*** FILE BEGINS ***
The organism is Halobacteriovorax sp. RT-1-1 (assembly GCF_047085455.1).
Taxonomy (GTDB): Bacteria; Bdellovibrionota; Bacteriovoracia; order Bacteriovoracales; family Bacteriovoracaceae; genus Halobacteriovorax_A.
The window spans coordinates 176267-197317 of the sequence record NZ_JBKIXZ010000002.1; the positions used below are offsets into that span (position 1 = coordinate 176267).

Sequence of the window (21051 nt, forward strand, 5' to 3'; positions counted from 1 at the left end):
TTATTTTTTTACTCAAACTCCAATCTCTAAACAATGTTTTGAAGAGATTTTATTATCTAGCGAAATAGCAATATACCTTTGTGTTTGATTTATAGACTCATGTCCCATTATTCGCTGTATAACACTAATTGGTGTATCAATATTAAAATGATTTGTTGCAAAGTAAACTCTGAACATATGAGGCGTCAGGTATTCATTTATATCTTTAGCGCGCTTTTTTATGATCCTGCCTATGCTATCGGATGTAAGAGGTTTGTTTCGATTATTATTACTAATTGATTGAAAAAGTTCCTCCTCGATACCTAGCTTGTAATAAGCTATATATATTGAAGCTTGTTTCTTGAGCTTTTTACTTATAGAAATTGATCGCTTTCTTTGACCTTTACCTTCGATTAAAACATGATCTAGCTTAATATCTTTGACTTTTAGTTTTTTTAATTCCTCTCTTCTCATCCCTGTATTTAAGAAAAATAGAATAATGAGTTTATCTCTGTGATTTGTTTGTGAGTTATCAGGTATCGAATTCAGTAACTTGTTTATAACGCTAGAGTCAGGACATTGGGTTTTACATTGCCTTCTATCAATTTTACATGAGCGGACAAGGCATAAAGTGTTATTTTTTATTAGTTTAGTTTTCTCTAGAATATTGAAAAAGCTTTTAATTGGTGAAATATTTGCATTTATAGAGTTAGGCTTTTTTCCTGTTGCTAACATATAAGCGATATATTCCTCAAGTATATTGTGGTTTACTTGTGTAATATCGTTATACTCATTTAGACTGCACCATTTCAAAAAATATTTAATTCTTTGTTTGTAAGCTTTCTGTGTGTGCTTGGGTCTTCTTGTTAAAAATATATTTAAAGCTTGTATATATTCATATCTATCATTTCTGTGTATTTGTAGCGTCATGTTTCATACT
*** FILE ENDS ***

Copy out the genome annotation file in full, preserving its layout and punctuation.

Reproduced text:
The organism is Halobacteriovorax sp. RT-1-1 (assembly GCF_047085455.1).
Taxonomy (GTDB): Bacteria; Bdellovibrionota; Bacteriovoracia; order Bacteriovoracales; family Bacteriovoracaceae; genus Halobacteriovorax_A.
The window spans coordinates 176267-197317 of the sequence record NZ_JBKIXZ010000002.1; the positions used below are offsets into that span (position 1 = coordinate 176267).

Sequence of the window (21051 nt, forward strand, 5' to 3'; positions counted from 1 at the left end):
TTATTTTTTTACTCAAACTCCAATCTCTAAACAATGTTTTGAAGAGATTTTATTATCTAGCGAAATAGCAATATACCTTTGTGTTTGATTTATAGACTCATGTCCCATTATTCGCTGTATAACACTAATTGGTGTATCAATATTAAAATGATTTGTTGCAAAGTAAACTCTGAACATATGAGGCGTCAGGTATTCATTTATATCTTTAGCGCGCTTTTTTATGATCCTGCCTATGCTATCGGATGTAAGAGGTTTGTTTCGATTATTATTACTAATTGATTGAAAAAGTTCCTCCTCGATACCTAGCTTGTAATAAGCTATATATATTGAAGCTTGTTTCTTGAGCTTTTTACTTATAGAAATTGATCGCTTTCTTTGACCTTTACCTTCGATTAAAACATGATCTAGCTTAATATCTTTGACTTTTAGTTTTTTTAATTCCTCTCTTCTCATCCCTGTATTTAAGAAAAATAGAATAATGAGTTTATCTCTGTGATTTGTTTGTGAGTTATCAGGTATCGAATTCAGTAACTTGTTTATAACGCTAGAGTCAGGACATTGGGTTTTACATTGCCTTCTATCAATTTTACATGAGCGGACAAGGCATAAAGTGTTATTTTTTATTAGTTTAGTTTTCTCTAGAATATTGAAAAAGCTTTTAATTGGTGAAATATTTGCATTTATAGAGTTAGGCTTTTTTCCTGTTGCTAACATATAAGCGATATATTCCTCAAGTATATTGTGGTTTACTTGTGTAATATCGTTATACTCATTTAGACTGCACCATTTCAAAAAATATTTAATTCTTTGTTTGTAAGCTTTCTGTGTGTGCTTGGGTCTTCTTGTTAAAAATATATTTAAAGCTTGTATATATTCATATCTATCATTTCTGTGTATTTGTAGCGTCATGTTTCATACT